Further to my post yesterday on The St. Joe Company (NYSE:JOE) Chris Pavese of Broyhill Asset Management has written a comprehensive take on JOE:
Baron Rothschild, an 18th century British nobleman, is credited with saying, “The time to buy is when there’s blood in the streets.” Fast forward to today, and one might suggest that, “The time to buy is when there’s oil in the water.” Crisis creates opportunity for the disciplined investor, and the unfortunate disaster caused by the BP Blunder has produced one of the most compelling long term values we have ever come across. As they say, “ever” is quite a long time.[Full Disclosure: I hold JOE. This is neither a recommendation to buy or sell any securities. All information provided believed to be reliable and presented for information purposes only. Do your own research before investing in any security.]
We recently watched a certain TV personality jumping up and down, like Jo-Jo The Idiot Circus Boy with a pretty new pet, and yelling at his viewers to “Sell, Sell, Sell” The St. Joe Company (JOE) after the stock had lost nearly half of its market capitalization in under two months. Viewers were told, “I know it’s got a strong balance sheet. SO WHAT! It may have acquired 477,000 acres of land in North West Florida at a very low cost. SO WHAT! . . . The risk from the oil spill is no longer a question of if, it’s not even a question of when. Now the only question is how much is this going to hurt? Could it wipe out the company??”
We’ll spare the suspense here and answer that one right up front – not a chance. The St. Joe Company has $39.5MM in debt, $27.1MM of which is offset by pledged treasury securities, and $30.6MM in maturities after 2014. The company has total liquidity of $286MM comprised of $164MM and $122MM of cash and credit facilities, respectively. A strong balance sheet may not be of much importance to speculators, but it provides long term investors with a comfortable security blanket. Not to mention, the company has 577,000 acres of land, but what’s a 100,000 acres if you’re not interested in the assets a company holds anyhow?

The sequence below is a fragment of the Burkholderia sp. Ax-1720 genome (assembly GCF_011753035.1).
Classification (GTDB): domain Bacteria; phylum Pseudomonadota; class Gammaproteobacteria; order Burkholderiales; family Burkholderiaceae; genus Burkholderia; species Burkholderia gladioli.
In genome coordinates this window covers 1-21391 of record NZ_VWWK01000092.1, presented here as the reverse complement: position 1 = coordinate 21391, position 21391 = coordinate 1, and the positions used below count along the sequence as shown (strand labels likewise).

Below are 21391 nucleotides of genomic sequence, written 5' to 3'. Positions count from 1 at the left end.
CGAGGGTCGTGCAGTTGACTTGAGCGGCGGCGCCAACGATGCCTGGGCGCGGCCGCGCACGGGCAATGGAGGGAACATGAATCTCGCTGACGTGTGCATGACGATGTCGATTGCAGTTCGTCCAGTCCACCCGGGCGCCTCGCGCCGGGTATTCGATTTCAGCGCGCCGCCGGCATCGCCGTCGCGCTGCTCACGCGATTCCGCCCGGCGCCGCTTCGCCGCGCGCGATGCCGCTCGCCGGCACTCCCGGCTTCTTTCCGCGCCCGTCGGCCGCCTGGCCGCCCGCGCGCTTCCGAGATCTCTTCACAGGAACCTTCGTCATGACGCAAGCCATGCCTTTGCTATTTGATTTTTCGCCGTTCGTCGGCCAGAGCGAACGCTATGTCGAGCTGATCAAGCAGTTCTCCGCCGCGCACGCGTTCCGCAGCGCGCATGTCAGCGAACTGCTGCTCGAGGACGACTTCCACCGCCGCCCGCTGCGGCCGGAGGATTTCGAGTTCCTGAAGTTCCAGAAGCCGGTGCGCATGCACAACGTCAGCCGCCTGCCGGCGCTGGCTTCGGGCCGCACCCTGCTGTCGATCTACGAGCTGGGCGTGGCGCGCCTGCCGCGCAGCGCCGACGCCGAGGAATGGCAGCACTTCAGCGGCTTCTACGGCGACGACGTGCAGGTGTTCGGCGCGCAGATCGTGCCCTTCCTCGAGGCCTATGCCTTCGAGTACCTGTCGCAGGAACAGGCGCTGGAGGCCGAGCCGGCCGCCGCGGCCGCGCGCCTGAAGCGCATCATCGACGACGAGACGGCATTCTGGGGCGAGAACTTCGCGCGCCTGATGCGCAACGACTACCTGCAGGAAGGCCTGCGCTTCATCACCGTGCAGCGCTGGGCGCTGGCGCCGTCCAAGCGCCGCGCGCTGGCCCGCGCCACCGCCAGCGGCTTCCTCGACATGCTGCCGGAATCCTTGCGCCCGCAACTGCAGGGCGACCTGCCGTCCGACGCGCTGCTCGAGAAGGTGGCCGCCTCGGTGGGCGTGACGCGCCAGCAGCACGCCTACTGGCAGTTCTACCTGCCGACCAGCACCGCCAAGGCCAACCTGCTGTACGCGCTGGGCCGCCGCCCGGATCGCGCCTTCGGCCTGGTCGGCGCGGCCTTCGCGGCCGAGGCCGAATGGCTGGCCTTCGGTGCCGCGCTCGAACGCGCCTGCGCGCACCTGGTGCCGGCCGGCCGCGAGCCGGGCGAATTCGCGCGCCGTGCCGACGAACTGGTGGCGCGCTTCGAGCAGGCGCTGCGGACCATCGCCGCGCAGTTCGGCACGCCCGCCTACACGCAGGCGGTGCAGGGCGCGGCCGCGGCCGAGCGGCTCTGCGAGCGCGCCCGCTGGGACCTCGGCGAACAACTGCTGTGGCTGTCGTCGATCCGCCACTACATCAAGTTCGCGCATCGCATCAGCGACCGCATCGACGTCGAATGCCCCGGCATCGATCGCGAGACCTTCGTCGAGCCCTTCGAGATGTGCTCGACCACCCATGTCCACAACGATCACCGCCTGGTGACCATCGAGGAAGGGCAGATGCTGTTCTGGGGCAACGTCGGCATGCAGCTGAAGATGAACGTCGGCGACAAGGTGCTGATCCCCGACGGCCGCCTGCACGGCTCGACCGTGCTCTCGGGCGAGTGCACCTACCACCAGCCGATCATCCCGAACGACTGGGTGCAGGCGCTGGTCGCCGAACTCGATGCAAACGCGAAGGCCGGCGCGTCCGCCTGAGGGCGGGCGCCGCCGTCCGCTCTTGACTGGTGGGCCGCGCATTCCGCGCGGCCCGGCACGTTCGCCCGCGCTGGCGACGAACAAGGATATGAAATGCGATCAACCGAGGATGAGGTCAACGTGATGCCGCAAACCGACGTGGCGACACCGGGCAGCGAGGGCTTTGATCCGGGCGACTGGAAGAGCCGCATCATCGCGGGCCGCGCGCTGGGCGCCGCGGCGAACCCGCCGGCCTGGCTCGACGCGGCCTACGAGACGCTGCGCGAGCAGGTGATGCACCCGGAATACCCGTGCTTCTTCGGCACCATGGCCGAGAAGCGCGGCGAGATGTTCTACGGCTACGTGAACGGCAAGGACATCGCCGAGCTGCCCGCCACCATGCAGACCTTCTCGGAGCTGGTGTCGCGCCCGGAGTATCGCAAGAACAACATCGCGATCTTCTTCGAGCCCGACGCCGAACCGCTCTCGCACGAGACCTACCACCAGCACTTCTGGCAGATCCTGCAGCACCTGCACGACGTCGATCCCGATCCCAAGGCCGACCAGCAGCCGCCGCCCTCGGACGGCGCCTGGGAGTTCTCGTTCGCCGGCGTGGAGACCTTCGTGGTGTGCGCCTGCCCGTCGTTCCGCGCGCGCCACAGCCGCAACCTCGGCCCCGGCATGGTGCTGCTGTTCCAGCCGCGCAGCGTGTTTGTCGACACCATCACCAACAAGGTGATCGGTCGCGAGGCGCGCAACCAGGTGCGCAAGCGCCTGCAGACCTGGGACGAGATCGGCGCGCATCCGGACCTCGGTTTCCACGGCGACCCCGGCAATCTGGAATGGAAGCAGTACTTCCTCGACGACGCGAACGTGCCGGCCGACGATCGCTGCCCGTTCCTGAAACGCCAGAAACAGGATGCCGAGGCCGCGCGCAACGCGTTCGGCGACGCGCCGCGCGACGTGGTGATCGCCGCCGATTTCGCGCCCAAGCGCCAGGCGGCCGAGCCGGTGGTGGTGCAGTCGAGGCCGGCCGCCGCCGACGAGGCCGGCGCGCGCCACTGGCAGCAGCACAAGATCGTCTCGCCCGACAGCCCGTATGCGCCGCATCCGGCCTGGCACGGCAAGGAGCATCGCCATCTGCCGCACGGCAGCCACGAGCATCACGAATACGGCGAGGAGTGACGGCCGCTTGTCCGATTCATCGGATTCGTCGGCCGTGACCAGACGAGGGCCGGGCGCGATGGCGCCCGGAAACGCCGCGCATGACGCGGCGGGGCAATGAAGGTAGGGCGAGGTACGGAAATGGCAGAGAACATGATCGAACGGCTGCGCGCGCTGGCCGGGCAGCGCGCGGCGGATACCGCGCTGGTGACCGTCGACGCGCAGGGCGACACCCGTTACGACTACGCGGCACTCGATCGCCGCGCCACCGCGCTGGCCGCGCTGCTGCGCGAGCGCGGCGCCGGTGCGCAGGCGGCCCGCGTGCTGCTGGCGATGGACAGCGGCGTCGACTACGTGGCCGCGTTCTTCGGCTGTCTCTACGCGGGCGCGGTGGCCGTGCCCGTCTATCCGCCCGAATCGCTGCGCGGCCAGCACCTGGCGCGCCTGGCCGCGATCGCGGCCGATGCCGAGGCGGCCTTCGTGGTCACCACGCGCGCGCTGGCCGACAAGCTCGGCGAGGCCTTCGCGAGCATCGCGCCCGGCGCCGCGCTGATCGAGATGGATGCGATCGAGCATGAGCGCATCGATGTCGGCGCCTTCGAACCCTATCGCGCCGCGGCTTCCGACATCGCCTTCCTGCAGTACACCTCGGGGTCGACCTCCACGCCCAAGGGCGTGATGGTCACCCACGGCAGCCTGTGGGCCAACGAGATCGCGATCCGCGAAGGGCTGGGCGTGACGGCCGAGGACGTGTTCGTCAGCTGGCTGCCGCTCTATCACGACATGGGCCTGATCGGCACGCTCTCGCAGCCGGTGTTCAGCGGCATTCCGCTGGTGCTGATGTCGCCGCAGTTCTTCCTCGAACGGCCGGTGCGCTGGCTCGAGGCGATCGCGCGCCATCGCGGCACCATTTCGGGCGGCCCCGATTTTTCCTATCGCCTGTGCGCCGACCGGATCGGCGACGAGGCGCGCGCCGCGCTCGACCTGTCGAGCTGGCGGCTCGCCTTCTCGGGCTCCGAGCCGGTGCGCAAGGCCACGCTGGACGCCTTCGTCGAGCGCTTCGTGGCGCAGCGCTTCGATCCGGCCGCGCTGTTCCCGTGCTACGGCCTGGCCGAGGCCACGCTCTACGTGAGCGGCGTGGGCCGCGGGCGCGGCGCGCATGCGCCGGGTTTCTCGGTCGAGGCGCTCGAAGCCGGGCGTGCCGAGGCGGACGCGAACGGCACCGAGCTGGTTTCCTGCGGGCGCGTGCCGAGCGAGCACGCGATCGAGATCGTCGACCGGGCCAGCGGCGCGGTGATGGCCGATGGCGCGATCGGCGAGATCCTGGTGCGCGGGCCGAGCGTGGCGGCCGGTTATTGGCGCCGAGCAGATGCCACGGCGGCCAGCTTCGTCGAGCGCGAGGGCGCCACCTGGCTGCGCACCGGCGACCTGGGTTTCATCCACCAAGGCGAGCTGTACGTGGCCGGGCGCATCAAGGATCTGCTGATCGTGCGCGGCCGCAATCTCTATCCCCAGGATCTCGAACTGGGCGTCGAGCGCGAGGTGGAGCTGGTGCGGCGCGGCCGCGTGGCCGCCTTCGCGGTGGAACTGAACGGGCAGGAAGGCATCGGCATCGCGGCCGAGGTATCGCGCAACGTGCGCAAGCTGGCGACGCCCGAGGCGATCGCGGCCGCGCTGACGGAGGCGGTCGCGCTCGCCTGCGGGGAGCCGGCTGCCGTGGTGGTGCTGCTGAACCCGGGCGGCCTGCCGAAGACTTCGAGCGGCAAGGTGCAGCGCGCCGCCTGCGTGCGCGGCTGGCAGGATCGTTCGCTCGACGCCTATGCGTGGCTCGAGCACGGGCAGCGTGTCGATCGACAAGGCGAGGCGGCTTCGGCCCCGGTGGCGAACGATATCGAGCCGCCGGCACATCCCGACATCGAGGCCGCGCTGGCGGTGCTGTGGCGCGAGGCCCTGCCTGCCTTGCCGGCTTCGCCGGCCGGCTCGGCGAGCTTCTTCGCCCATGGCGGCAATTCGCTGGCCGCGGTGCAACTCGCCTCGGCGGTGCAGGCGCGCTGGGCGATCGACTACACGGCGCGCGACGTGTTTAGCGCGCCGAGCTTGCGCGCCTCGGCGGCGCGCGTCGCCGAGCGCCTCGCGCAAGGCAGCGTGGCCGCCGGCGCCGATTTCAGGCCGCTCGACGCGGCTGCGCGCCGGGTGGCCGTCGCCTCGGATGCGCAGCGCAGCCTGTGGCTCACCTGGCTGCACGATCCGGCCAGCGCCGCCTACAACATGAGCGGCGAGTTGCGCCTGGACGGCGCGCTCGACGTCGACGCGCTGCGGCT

Later in the segment, the audience is told that, “I am not saying this company is going to go bankrupt. It’s probably not. That’s what I’m saying about BP.” We thought that last comment was particularly interesting, considering that on May 3rd, with BP trading over $50, our favorite TV personality explained that “BP’s debt to capital is really incredible” and on May 10, he told viewers that he was purchasing shares of BP for his charitable trust at just under $50. “If you get any good news at all, you’re at the bottom.”
Which leads us to our next question – why doesn’t the same hold true for JOE, a stock that is already selling at half the price it was trading at less than two months ago, with ZERO responsibility for the spill? Instead, viewers are told, “We cannot quantify the downside.” While this is certainly the case for BP, who’s costs and liabilities are rising by the day, anyone remotely interested in buying discounted Florida property, and willing to take the time to actually analyze the company’s assets, can “quantify the downside” in JOE pretty easily. At a minimum, we can get a sense for what the stock is currently pricing in. To help us determine the risk of a permanent loss of capital, we ask ourselves a few straightforward questions when considering any investment opportunity:
These questions form the foundation of our investment thesis in The St. Joe Company, which is outlined below:
- Is the investment within our Circle of Confidence? Can we describe our thesis in one paragraph?
- Can we confidently estimate value in relation to price? What is an appropriate Margin of Safety?
- Does the business have a moat? What is the firm’s competitive advantage?
- Is the business run by honest and able people? Is management an efficient steward of capital?
- What can go wrong? How much do we stand to lose?
- Are we willing to invest a large part of our capital in the business?
Buy When There’s Oil in the Water (Jun-10)